If/when and zero vs. first connditional

We use conditionals when we want to talk about things that are true now or that may be true in the future. These conditionals usually begin with‘if’ (less certain) or ‘when’ (more certain). There are different forms of conditional, depending on what you want to say.

Zero Conditional

The simplest is called the zero conditional and we use it to talk about
something that is true now or is usually true. We make the zero conditional
this way: If/When + PRESENT TENSE, PRESENT TENSE.

For example:
If it is warm, I open my windows.
If I am waiting for someone, I look at my watch.
When my alarm goes off, I wake up.
When I am sitting on the sofa, the cat sits on my lap.

First Conditional

We also have the first conditional and it is used for things which may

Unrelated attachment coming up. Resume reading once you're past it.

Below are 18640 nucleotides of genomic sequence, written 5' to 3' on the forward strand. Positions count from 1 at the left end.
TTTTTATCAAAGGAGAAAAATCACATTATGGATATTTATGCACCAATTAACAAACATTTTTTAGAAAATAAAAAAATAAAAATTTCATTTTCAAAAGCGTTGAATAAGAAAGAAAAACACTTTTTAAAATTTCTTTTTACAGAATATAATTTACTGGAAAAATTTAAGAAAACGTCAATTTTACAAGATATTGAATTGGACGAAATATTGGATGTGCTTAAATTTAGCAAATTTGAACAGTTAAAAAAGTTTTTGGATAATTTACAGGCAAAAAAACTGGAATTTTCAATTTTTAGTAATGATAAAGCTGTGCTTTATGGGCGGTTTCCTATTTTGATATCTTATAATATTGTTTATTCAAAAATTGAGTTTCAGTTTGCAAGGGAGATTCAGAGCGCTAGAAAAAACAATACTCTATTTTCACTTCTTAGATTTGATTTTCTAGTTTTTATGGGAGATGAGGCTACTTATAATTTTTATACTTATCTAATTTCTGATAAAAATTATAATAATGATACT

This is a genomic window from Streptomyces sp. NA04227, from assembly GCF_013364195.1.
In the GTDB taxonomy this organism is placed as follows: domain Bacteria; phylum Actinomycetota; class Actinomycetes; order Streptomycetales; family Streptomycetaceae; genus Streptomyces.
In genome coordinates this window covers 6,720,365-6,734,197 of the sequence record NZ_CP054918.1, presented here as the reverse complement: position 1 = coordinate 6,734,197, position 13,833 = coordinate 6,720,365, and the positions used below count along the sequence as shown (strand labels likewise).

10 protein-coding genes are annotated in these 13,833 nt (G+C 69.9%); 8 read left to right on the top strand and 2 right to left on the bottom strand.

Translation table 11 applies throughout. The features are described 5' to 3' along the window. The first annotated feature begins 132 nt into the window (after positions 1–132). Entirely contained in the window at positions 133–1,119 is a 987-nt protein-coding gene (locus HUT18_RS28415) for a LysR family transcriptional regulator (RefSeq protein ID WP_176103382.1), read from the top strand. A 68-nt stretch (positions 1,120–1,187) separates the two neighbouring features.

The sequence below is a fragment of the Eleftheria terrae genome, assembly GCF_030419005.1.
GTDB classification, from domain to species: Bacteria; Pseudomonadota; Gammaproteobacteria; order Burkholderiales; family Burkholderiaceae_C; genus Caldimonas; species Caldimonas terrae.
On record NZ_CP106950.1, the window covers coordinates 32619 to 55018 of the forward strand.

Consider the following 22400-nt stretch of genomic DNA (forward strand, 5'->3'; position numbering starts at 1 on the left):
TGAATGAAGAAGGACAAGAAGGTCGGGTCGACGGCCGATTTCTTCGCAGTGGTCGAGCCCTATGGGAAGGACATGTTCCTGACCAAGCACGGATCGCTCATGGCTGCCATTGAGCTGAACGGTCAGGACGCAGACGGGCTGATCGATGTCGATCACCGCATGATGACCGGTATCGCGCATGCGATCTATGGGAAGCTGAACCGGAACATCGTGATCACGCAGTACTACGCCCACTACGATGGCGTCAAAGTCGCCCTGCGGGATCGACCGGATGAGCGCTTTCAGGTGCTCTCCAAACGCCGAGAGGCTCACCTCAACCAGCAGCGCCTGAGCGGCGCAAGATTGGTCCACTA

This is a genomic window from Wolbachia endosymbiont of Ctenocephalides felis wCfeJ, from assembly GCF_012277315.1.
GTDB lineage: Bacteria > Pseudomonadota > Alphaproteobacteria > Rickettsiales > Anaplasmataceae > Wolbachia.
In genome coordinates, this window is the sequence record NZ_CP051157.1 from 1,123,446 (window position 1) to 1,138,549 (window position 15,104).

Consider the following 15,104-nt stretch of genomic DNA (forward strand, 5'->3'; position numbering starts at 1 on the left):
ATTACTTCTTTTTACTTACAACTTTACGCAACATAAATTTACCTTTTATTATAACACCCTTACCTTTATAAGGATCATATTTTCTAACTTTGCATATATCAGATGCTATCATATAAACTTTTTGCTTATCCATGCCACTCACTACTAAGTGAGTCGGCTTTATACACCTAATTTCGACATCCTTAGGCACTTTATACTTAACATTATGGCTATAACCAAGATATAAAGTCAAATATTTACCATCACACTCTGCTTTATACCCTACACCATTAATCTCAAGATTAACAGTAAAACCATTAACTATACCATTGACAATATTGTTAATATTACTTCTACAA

be true in the future, but we are not certain of. We make the first
conditional this way: If + PRESENT TENSE, MODAL VERB + INFINITIVE
VERB.

For example:
If I have time, I will write an email to you.
If I see Bob, I will tell him you are looking for him.
If I drink more coffee, I could get a headache.

Glossary

true – pravda
form – forma
warm – teplo
watch – hodinky
alarm – budík
lap – klín
be certain of – být si jistý
headache – bolest hlavy

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